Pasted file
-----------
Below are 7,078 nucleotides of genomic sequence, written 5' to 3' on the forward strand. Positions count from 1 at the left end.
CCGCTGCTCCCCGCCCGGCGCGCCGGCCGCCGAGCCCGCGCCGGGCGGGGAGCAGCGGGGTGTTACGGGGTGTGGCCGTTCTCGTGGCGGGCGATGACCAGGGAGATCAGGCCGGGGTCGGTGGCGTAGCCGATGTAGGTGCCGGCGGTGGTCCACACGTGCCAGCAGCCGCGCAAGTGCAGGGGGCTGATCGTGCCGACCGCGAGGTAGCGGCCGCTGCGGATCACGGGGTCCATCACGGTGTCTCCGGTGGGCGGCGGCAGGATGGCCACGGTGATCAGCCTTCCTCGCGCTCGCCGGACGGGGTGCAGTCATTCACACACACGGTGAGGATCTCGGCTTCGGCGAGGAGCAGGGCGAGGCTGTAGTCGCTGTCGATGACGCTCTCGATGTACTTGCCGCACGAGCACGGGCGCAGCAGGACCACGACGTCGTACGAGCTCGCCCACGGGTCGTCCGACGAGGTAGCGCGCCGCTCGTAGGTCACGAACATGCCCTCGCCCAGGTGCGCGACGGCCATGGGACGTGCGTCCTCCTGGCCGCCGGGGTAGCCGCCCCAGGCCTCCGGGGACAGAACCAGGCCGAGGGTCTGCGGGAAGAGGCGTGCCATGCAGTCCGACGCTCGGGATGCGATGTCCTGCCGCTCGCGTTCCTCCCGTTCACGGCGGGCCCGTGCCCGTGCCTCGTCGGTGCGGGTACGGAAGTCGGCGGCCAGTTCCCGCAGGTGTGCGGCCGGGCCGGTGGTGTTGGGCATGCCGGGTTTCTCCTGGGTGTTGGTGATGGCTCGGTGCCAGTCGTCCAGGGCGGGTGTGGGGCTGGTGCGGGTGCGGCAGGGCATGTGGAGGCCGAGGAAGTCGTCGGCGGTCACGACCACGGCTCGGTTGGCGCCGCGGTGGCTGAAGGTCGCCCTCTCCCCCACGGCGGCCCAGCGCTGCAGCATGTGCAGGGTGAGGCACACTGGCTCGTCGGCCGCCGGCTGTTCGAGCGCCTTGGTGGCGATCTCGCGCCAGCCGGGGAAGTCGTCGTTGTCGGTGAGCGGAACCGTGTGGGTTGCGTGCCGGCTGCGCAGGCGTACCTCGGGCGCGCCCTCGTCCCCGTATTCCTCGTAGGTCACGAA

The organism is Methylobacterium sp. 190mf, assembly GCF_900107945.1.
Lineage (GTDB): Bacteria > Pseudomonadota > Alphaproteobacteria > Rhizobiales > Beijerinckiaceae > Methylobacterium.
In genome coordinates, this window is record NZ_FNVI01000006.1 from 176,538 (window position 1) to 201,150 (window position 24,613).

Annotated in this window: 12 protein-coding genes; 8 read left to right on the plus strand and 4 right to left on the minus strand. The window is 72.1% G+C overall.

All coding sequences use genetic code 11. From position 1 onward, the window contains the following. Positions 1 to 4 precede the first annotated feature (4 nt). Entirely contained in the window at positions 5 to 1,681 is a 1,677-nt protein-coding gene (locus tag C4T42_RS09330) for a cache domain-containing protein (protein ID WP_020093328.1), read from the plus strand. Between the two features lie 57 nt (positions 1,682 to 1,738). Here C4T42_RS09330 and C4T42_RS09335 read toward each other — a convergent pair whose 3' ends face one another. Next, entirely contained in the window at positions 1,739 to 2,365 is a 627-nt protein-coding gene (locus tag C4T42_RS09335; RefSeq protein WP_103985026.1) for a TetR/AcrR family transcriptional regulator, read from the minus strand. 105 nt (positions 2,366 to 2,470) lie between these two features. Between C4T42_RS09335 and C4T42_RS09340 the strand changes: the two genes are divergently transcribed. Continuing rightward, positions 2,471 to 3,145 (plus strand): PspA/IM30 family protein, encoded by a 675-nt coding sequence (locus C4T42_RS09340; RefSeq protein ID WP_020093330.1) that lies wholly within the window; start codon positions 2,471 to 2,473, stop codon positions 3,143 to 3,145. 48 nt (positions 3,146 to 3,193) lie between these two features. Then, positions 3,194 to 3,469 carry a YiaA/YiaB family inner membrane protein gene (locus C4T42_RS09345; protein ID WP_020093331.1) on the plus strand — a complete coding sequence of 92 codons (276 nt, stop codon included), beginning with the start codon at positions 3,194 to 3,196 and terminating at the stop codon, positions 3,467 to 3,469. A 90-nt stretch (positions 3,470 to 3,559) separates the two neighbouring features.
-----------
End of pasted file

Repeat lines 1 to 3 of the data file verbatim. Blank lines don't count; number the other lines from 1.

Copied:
Below are 7,078 nucleotides of genomic sequence, written 5' to 3' on the forward strand. Positions count from 1 at the left end.
CCGCTGCTCCCCGCCCGGCGCGCCGGCCGCCGAGCCCGCGCCGGGCGGGGAGCAGCGGGGTGTTACGGGGTGTGGCCGTTCTCGTGGCGGGCGATGACCAGGGAGATCAGGCCGGGGTCGGTGGCGTAGCCGATGTAGGTGCCGGCGGTGGTCCACACGTGCCAGCAGCCGCGCAAGTGCAGGGGGCTGATCGTGCCGACCGCGAGGTAGCGGCCGCTGCGGATCACGGGGTCCATCACGGTGTCTCCGGTGGGCGGCGGCAGGATGGCCACGGTGATCAGCCTTCCTCGCGCTCGCCGGACGGGGTGCAGTCATTCACACACACGGTGAGGATCTCGGCTTCGGCGAGGAGCAGGGCGAGGCTGTAGTCGCTGTCGATGACGCTCTCGATGTACTTGCCGCACGAGCACGGGCGCAGCAGGACCACGACGTCGTACGAGCTCGCCCACGGGTCGTCCGACGAGGTAGCGCGCCGCTCGTAGGTCACGAACATGCCCTCGCCCAGGTGCGCGACGGCCATGGGACGTGCGTCCTCCTGGCCGCCGGGGTAGCCGCCCCAGGCCTCCGGGGACAGAACCAGGCCGAGGGTCTGCGGGAAGAGGCGTGCCATGCAGTCCGACGCTCGGGATGCGATGTCCTGCCGCTCGCGTTCCTCCCGTTCACGGCGGGCCCGTGCCCGTGCCTCGTCGGTGCGGGTACGGAAGTCGGCGGCCAGTTCCCGCAGGTGTGCGGCCGGGCCGGTGGTGTTGGGCATGCCGGGTTTCTCCTGGGTGTTGGTGATGGCTCGGTGCCAGTCGTCCAGGGCGGGTGTGGGGCTGGTGCGGGTGCGGCAGGGCATGTGGAGGCCGAGGAAGTCGTCGGCGGTCACGACCACGGCTCGGTTGGCGCCGCGGTGGCTGAAGGTCGCCCTCTCCCCCACGGCGGCCCAGCGCTGCAGCATGTGCAGGGTGAGGCACACTGGCTCGTCGGCCGCCGGCTGTTCGAGCGCCTTGGTGGCGATCTCGCGCCAGCCGGGGAAGTCGTCGTTGTCGGTGAGCGGAACCGTGTGGGTTGCGTGCCGGCTGCGCAGGCGTACCTCGGGCGCGCCCTCGTCCCCGTATTCCTCGTAGGTCACGAA

The organism is Methylobacterium sp. 190mf, assembly GCF_900107945.1.